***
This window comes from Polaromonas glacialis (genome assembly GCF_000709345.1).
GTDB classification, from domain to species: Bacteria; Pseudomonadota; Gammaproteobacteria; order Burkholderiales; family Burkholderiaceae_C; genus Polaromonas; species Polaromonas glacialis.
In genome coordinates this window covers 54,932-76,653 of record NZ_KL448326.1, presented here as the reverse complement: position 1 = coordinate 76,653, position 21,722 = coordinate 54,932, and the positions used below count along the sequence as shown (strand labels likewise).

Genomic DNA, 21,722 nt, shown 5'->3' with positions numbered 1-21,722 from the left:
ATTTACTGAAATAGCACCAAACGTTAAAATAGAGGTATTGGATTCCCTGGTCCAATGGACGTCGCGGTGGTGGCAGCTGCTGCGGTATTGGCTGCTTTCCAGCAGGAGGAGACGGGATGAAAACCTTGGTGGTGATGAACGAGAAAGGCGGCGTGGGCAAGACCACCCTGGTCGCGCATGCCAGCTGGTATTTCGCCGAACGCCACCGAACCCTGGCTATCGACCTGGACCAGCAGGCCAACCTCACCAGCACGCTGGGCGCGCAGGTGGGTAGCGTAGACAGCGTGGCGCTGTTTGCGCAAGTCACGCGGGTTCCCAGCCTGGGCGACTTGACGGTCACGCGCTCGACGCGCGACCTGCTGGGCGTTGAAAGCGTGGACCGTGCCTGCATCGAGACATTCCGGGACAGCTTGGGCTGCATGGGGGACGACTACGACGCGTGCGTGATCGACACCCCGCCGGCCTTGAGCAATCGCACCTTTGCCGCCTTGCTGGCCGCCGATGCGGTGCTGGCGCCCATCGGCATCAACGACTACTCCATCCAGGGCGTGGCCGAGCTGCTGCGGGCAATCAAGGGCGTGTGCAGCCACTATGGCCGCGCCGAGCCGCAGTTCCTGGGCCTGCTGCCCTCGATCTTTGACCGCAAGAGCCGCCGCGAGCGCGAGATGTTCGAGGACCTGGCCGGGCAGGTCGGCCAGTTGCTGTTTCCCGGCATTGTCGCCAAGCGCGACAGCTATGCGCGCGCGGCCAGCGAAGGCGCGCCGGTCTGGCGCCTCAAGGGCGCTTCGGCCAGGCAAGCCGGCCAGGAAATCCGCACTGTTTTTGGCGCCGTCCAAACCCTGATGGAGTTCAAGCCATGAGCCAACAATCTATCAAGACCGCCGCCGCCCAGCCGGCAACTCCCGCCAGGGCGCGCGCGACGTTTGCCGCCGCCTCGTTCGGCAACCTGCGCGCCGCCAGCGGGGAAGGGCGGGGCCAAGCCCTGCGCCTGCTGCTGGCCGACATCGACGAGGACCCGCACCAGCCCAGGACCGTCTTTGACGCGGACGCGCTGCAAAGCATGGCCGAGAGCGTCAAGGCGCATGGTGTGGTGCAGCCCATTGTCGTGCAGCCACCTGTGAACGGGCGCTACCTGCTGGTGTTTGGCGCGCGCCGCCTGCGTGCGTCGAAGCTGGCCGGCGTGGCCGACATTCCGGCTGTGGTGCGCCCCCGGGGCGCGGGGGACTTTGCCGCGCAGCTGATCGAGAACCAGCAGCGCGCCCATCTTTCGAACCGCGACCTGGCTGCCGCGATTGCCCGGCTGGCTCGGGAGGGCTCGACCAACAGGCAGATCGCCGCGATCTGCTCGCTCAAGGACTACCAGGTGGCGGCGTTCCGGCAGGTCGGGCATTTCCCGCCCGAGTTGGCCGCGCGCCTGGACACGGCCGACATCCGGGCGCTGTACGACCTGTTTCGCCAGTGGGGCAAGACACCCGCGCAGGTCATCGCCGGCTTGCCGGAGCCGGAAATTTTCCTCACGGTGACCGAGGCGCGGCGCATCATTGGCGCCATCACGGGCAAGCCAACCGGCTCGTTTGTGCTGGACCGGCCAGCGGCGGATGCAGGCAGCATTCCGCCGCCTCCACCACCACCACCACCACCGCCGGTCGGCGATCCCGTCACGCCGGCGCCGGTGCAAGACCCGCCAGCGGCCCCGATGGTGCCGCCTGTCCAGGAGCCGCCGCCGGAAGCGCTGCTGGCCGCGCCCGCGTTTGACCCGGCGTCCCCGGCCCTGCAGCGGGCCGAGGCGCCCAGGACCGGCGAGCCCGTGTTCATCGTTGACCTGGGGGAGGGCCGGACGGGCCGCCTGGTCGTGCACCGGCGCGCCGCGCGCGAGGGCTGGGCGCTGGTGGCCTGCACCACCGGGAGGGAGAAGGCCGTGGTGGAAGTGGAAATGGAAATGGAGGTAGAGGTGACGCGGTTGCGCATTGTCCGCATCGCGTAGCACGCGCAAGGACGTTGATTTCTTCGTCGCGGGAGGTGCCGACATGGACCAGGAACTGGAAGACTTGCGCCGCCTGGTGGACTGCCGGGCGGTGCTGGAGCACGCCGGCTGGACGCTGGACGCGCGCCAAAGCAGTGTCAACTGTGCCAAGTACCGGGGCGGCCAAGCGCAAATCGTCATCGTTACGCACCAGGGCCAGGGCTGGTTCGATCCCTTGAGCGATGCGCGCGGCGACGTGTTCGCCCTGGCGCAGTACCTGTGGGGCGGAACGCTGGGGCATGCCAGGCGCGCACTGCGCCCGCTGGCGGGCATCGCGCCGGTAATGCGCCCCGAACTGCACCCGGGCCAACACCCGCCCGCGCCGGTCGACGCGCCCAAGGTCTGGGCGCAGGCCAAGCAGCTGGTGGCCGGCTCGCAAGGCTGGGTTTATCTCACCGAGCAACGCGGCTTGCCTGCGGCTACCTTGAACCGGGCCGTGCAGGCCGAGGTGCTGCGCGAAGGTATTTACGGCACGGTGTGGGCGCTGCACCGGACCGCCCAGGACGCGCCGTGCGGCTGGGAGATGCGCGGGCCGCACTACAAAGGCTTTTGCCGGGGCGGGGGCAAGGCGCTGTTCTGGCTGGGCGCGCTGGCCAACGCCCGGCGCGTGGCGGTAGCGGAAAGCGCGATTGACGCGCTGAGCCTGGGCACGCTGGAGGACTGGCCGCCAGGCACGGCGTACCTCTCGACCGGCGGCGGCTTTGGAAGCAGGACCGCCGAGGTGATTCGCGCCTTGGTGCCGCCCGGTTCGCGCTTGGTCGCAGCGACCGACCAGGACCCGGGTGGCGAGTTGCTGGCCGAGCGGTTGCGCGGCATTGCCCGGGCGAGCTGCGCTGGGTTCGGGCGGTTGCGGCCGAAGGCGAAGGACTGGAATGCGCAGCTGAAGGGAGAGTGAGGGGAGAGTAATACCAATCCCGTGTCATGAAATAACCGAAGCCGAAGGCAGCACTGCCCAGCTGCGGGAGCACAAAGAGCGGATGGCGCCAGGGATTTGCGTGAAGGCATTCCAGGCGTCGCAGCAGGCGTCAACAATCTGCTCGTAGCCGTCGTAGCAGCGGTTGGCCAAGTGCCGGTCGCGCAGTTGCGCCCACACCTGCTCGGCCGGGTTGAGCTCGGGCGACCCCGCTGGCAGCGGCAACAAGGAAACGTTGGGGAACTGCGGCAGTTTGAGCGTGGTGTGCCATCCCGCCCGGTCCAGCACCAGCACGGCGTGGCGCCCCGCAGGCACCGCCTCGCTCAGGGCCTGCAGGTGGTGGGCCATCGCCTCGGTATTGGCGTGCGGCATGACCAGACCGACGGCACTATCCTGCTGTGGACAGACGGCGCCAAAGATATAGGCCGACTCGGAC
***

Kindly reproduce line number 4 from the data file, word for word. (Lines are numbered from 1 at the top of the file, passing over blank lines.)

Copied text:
Genomic DNA, 21,722 nt, shown 5'->3' with positions numbered 1-21,722 from the left: